Reed accuses federal officials of intentionally keeping this information from the townspeople, one of several incidents of what Red Mountain people claim is federal skulduggery. The residents submitted a new application, but it was voided by a change in federal law that ended the town-site act, another thing about which federal officials allegedly failed to warn Red Mountain's residents.

A local congressman seeking an exemption for the town died before his efforts could bear fruit.

A new application to pay the "fair market value" of $170 an acre for the town's 130 acres seemed to promise some success. But, at the last minute, the federal bureau told town leaders in May that mining companies that have first legal claim on the land are again interested in using it.

"All the time the government was saying, 'Sure, we're going to sell you the land.' We assumed the federal government knew what it was talking about," Reed said. Lawrence, the bureau's resources manager in nearby Ridgecrest, said that the bureau could not foresee the sudden upturn in the price of silver.

Reed, who is undergoing cancer therapy, and his business partner, Walt Hartman, spent at least $10,000 in their early struggle to get a town site approved. In 1981, at the urging of the federal bureau, residents formed the Red Mountain Town Site Association Inc., which has spent more than $20,000 to survey the property at the bureau's request so that accurate maps could be presented for county and federal approval.

Many of the people living here, particularly old-timers from the mining days, live in near-poverty. Retired federal worker Ernest Green, his voice breaking, said, "For these people to come in and ask us to get the hell off our property, which we have been fighting for for 20 years, is the height of inhumanity."

Speich said that he will not move.

"The sky is clear and blue, and the air is fresh," he said. He and his wife, Carrol, explore the hills and occasionally try sand-sailing on a dry lake bed nearby where winds gust about the Rand Mountains.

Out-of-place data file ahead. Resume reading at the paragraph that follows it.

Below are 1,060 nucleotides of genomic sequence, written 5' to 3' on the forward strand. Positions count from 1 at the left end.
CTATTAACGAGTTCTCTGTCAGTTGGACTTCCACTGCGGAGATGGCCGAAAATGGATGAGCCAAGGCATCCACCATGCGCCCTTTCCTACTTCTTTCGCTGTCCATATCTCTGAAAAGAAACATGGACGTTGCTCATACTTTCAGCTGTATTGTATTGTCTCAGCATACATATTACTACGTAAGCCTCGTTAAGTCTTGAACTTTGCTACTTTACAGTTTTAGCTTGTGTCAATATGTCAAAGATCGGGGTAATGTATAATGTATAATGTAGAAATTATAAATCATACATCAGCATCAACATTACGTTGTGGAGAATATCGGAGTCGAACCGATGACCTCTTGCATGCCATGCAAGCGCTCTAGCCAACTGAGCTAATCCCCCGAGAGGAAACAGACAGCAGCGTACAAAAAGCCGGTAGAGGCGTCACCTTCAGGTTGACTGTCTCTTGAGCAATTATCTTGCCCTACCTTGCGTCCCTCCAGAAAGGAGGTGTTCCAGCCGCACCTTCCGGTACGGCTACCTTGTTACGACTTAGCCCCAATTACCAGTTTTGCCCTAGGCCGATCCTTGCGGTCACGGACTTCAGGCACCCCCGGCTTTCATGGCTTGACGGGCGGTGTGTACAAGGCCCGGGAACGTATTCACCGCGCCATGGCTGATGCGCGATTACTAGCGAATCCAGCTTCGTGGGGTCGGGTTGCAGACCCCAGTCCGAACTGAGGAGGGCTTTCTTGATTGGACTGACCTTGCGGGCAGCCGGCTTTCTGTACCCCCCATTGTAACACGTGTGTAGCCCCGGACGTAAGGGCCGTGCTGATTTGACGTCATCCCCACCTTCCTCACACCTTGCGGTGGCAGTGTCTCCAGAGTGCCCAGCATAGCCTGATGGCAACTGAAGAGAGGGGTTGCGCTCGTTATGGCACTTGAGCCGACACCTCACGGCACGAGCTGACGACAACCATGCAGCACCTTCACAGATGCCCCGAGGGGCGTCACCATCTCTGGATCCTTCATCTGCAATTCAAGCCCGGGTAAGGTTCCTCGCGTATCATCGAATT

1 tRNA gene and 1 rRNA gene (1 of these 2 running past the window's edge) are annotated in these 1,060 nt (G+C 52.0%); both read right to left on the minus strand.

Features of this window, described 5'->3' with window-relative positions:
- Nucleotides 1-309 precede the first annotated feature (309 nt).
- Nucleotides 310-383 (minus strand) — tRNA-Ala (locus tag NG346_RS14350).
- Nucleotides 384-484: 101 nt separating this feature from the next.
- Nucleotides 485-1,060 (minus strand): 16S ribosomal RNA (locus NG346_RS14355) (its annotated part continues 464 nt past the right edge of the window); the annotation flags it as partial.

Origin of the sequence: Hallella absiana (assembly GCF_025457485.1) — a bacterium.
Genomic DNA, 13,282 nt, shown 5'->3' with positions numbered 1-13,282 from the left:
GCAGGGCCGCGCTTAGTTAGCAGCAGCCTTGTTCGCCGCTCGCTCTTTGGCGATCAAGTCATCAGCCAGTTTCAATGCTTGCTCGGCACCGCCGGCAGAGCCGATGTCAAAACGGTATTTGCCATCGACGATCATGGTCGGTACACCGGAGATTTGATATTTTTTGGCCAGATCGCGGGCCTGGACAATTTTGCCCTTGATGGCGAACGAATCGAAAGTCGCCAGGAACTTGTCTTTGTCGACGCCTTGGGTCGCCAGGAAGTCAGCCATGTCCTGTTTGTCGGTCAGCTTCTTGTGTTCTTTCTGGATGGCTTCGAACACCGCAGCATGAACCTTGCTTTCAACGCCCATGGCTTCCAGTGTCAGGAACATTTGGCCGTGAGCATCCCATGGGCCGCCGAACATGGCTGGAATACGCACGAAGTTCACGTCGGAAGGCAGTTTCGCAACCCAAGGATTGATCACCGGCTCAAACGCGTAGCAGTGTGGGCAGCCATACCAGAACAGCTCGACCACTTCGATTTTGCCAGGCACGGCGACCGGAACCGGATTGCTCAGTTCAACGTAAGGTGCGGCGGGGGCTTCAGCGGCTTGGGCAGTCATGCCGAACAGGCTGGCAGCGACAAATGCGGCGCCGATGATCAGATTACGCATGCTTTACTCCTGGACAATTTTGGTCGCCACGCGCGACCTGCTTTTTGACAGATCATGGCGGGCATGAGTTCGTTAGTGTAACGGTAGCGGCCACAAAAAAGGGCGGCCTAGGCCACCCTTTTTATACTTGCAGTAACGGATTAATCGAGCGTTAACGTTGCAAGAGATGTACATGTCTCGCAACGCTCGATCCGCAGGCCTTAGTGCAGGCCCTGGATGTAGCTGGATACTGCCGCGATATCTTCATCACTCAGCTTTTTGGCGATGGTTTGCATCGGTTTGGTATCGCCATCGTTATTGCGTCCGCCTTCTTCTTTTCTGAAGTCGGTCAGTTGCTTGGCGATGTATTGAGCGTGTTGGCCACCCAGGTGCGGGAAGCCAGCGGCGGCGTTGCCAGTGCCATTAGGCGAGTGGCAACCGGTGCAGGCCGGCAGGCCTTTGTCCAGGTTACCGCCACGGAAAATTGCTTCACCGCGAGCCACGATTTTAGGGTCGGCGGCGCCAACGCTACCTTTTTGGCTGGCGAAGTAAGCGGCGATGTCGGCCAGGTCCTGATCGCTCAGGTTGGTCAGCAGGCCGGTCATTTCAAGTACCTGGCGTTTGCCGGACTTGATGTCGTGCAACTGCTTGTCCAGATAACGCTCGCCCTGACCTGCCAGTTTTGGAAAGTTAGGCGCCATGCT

"It's a nice, slow life. It's not a rat race," said Miller, the association's president.

The small houses have been bought cheaply, but their owners have made many improvements. "We worked hard to get our water system in. We worked hard to get our lights in," Green said.

The town is, in Reed's view, a historian's delight. Stories abound of local characters like Death Valley Scottie and Shotgun Mary, who once held off developers in another part of the desert. Underneath the town lie 57 miles of abandoned mining tunnels, used to hide stills during Prohibition.

"You'll be watering your plants and the bush won't get wet because it will all be running down into a tunnel," Speich said.

"Those old miners, they didn't leave much," said Carl Swanson, caretaker for the abandoned Kelly mine. He said one company spent $300,000 on a mineral survey in the 1960s but found no profitable minerals left.

Testing crews are now pounding the soil, however. And mining company officials have shown little interest in the efforts of the bureau, member of Congress and townspeople to work out an arrangement where miners and residents could coexist.

Lawsuits are possible, but the federal mining laws appear to give the mining companies the right to turn the town into one large pit. Few of the townspeople, old or new, are willing to let that happen.

"Before they kick me off," Speich said, "they are going to have to face a shotgun."